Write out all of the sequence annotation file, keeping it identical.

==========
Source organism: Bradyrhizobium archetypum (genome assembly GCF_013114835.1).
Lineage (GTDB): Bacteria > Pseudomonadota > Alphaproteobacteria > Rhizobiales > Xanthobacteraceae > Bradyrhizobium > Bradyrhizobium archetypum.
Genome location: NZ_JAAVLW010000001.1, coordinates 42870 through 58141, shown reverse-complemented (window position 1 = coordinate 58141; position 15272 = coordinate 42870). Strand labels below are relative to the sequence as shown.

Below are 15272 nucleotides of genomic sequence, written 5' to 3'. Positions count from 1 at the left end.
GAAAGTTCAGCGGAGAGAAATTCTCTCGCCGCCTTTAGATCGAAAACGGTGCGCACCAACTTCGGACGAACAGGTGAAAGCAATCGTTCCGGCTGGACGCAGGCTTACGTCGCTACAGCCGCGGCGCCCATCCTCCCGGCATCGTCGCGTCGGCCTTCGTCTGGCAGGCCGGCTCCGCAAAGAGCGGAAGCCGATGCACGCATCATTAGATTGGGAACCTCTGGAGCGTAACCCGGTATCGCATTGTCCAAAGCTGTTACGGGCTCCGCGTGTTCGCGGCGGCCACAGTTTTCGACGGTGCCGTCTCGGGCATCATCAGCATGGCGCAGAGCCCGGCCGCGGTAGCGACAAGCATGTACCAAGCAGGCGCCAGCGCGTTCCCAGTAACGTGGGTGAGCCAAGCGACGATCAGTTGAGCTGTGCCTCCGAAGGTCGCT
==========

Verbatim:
Source organism: Bradyrhizobium archetypum (genome assembly GCF_013114835.1).
Lineage (GTDB): Bacteria > Pseudomonadota > Alphaproteobacteria > Rhizobiales > Xanthobacteraceae > Bradyrhizobium > Bradyrhizobium archetypum.
Genome location: NZ_JAAVLW010000001.1, coordinates 42870 through 58141, shown reverse-complemented (window position 1 = coordinate 58141; position 15272 = coordinate 42870). Strand labels below are relative to the sequence as shown.

Below are 15272 nucleotides of genomic sequence, written 5' to 3'. Positions count from 1 at the left end.
GAAAGTTCAGCGGAGAGAAATTCTCTCGCCGCCTTTAGATCGAAAACGGTGCGCACCAACTTCGGACGAACAGGTGAAAGCAATCGTTCCGGCTGGACGCAGGCTTACGTCGCTACAGCCGCGGCGCCCATCCTCCCGGCATCGTCGCGTCGGCCTTCGTCTGGCAGGCCGGCTCCGCAAAGAGCGGAAGCCGATGCACGCATCATTAGATTGGGAACCTCTGGAGCGTAACCCGGTATCGCATTGTCCAAAGCTGTTACGGGCTCCGCGTGTTCGCGGCGGCCACAGTTTTCGACGGTGCCGTCTCGGGCATCATCAGCATGGCGCAGAGCCCGGCCGCGGTAGCGACAAGCATGTACCAAGCAGGCGCCAGCGCGTTCCCAGTAACGTGGGTGAGCCAAGCGACGATCAGTTGAGCTGTGCCTCCGAAGGTCGCT